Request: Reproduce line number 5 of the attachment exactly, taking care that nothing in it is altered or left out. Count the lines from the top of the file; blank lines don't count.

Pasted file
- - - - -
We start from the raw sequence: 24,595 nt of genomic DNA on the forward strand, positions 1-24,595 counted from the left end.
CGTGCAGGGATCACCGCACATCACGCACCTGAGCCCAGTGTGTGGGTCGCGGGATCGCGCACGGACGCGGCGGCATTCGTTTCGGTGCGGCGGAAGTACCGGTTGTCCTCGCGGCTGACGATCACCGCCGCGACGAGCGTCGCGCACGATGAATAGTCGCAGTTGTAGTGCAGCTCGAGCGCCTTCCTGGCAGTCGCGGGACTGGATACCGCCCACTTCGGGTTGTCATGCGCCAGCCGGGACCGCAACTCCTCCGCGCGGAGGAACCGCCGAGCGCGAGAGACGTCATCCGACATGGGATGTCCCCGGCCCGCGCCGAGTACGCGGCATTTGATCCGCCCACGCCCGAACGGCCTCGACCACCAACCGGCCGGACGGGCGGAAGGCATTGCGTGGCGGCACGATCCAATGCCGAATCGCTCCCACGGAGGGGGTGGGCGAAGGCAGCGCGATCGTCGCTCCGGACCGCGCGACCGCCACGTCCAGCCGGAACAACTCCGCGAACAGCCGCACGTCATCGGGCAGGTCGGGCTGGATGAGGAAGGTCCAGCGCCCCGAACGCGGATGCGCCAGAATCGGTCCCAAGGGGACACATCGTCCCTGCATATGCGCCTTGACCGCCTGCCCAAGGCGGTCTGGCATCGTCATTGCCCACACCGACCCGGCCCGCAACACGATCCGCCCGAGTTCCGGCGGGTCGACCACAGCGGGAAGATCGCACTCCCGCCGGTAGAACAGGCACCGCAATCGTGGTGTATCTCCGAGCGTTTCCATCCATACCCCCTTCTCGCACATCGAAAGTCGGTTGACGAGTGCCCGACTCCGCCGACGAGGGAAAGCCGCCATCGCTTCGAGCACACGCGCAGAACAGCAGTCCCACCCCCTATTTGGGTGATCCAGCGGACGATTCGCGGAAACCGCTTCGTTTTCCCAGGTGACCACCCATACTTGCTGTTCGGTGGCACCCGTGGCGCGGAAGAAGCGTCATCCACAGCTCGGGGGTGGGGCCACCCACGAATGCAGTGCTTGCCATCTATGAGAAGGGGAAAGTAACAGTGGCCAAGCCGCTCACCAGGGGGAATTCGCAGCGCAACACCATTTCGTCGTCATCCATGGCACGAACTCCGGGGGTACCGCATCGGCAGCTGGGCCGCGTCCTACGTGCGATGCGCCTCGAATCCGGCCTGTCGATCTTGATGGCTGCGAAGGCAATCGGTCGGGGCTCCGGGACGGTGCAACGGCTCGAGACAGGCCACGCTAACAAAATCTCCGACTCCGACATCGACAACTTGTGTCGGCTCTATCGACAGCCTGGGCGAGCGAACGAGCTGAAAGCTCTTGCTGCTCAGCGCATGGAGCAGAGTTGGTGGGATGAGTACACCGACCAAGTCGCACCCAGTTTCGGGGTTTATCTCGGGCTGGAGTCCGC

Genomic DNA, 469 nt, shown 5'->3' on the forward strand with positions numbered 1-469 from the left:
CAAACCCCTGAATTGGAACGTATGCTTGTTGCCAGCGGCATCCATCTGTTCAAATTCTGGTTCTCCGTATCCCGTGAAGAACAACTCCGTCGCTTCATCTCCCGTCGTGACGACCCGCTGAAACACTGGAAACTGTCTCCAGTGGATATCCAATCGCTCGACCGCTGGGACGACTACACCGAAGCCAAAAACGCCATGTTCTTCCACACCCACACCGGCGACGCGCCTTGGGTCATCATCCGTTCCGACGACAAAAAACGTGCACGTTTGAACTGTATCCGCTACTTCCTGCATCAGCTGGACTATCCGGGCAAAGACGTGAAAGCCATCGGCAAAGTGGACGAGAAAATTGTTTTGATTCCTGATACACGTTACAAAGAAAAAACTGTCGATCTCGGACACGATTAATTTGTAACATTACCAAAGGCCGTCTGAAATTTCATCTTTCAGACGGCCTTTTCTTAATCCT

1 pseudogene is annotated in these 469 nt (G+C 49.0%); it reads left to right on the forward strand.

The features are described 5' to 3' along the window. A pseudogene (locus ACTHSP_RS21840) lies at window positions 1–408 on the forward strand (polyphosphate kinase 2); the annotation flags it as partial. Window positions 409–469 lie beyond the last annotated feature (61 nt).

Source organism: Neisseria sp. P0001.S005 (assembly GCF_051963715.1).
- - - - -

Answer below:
1 pseudogene is annotated in these 469 nt (G+C 49.0%); it reads left to right on the forward strand.